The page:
ERIC NAIMAN, Professor


Professor, Department of Slavic Languages and Literatures
Professor, Department of Comparative Literature

Ph.D. University of California, Berkeley (Slavic Languages & Literatures)

J.D. Yale Law School

Teaching: 19th and 20th Century Russian Literature. Nabokov. Dostoevsky and Modernism. Law and Literature. Early Soviet Culture. Literature and Ideology. The Body in Russian Culture. Graduate seminars have included: The Gothic Novel; The Master and Margarita; Andrei Platonov; Early Dostoevsky; Mikhail Bakhtin; Poetic Justice: Dostoevsky and Nabokov in the Shadow of the Law.

Spring 2024 Office Hours: M 3-4, Th 3:30-4:30

Research interests: Early Soviet Culture. Gender Studies. Andrei Platonov. History of Soviet Medicine. Vladimir Nabokov.

Current projects: Andrei Platonov. Vladimir Nabokov. Soviet subjectivity. Fiction of Tolstoy and Dostoevsky, “University Fictions”.

Selected publications:


  • Nabokov, Perversely (Cornell University Press, 2010).
  • co-edited, with Christina Kiaer, Everyday Life in Revolutionary Russia: Taking the Revolution Inside (Bloomington: Indiana University Press, 2006).
  • co-edited, with Evgeny Dobrenko, The Landscape of Stalinism: The Art and Ideology of Soviet Space (Seattle: University of Washington Press, 2003).
  • Sex in Public: The Incarnation of Early Soviet Ideology. (Princeton University Press, 1997).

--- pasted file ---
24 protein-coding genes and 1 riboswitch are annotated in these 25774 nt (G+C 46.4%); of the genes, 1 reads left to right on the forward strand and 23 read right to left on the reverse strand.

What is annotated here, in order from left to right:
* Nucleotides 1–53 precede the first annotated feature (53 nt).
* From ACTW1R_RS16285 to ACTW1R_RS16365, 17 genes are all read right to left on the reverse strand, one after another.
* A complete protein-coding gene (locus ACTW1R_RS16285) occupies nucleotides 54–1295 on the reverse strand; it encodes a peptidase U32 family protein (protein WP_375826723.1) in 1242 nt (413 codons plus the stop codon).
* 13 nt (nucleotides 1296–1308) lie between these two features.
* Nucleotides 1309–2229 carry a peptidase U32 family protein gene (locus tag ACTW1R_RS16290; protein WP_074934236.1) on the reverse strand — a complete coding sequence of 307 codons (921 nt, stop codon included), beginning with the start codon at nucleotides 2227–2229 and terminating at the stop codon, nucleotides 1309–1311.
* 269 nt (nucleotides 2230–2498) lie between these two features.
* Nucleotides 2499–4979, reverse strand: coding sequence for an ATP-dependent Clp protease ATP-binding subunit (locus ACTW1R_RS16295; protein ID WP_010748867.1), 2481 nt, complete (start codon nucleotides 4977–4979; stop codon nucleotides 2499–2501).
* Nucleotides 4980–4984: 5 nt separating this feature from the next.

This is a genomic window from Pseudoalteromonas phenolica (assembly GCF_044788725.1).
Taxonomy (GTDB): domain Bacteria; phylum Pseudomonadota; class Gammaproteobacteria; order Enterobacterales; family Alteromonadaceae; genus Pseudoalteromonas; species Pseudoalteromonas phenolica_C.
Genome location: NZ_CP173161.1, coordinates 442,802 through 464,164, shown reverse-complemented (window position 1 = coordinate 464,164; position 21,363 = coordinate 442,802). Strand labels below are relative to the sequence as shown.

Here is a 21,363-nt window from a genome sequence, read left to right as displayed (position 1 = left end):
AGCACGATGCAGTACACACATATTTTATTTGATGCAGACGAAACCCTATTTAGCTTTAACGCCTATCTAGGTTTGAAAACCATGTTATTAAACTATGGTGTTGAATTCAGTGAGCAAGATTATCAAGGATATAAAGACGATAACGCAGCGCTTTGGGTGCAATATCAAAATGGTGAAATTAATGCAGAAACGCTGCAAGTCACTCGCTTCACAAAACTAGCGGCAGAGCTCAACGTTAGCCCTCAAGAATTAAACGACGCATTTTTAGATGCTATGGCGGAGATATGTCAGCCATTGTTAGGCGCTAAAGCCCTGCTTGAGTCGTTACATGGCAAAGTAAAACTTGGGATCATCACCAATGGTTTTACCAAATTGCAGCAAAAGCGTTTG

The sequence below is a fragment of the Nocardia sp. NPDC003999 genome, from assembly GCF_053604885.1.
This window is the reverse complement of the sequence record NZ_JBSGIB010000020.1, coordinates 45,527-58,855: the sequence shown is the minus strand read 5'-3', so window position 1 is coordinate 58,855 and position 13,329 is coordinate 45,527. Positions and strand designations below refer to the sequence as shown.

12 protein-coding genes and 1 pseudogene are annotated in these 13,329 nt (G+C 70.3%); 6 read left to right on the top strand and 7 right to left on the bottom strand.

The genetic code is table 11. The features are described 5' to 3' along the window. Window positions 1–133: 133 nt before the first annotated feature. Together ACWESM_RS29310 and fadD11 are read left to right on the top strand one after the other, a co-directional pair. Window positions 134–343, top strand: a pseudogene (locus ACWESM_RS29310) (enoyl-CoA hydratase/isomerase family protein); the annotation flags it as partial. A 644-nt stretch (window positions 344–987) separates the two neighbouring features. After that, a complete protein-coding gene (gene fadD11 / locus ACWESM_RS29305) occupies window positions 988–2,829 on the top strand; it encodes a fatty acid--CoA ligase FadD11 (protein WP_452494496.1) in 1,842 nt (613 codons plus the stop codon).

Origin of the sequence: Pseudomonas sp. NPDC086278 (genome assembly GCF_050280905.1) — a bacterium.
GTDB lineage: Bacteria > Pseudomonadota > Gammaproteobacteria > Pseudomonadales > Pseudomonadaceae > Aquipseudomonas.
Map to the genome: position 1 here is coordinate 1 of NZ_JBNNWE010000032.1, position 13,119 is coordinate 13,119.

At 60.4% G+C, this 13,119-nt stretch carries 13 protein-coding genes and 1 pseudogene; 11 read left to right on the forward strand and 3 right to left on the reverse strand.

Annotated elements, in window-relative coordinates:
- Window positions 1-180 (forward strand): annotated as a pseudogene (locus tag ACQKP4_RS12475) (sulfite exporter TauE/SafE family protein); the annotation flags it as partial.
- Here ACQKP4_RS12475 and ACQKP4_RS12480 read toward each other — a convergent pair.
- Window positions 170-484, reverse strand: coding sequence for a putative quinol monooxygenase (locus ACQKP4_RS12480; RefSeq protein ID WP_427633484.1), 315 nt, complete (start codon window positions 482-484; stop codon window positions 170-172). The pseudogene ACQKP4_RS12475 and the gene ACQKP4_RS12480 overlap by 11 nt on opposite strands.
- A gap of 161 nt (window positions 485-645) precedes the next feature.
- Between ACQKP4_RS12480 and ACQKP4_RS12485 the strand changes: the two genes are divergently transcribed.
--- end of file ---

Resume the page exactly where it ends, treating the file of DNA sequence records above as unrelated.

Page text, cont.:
• “AI Meets Dostoevsky’s Grand Inquisitor,” Times Literary Supplement, January 26, 2024. Link to PDF.
  • “But Seriously, Folks:  Pierre Bayard and the Russians,” in Reading BackwardsAn Advance Retrospective on Russian Literature,  ed. Muireann Maguire and Timothy Langen. Openbook Publishers, 2021. Link to PDF.
  • “’Husband and Wife’: An Approach to the Gothic in Anna Karenina, in Critical Insights:  Anna Karenina, ed. by Robert C Evans (Amenia, N.Y.” Salem Press, 2021, pp.39-57.
  •  “‘There was Something Almost Crude about it all…..’ Reading the Epilogue of Crime and Punishment hard against the grain,” Canadian Slavonic Papers 62:2 (2020), 123-43.
  • “Gospel Rape,” Dostoevsky Studies 22 (2018), 11-40.
  • “Their Mutual Friend: On the Trail of the Woman Who Introduced Dickens to Dostoevsky,” The Times Literary Supplement, April 12, 2013, 16-21. Link to online version
  • “Hermophobia: On Sexual Orientation and Reading Nabokov,” Representations, 2008, no.101, 116-43.
  • “Children in The Master and Margarita,” Slavic and East European Journal, Winter 2006, vol.50, no.4, 655-75.
  • “A Filthy Look at Shakespeare’s Lolita,” Comparative Literature, Winter 2006, vol. 58, no. 1, 1-23.
  • “Perversion in Pnin (Reading Nabokov Preposterously),” Nabokov Studies, 7 (2002/2003).
  • “‘Introduction’ to Andrey Platonov, Happy Moscow, trans. by Robert Chandler. (London: Harvill Press, 2001).
  • “V zhopu prorubit’ okno: seksual’naia patologiia kak ideologicheskii kalambur u Andreia Platonova,” Novoe Literaturnoe Obozrenie, 32, 1998.
  • “Shklovsky’s Dog and Mulvey’s Pleasure: The Secret Life of Defamiliarization,” Comparative Literature, vol.50, no.4 (1998).
  • “When a Communist Writes Gothic: Aleksandra Kollontai and the Politics of Disgust,” Signs, vol. 22, no. 1, 1996.
  • “Historectomies: The Metaphysics of Reproduction in a Utopian Age,” in Sexuality and the Body in Russian Culture, ed. J. Costlow, S. Sandler and J. Vowles (Stanford Univeristy Press, 1993).
  • “Of Crime, Utopia and Repressive Complements: The Further Adventures of the Ridiculous Man.” Slavic Review, 50 (1991).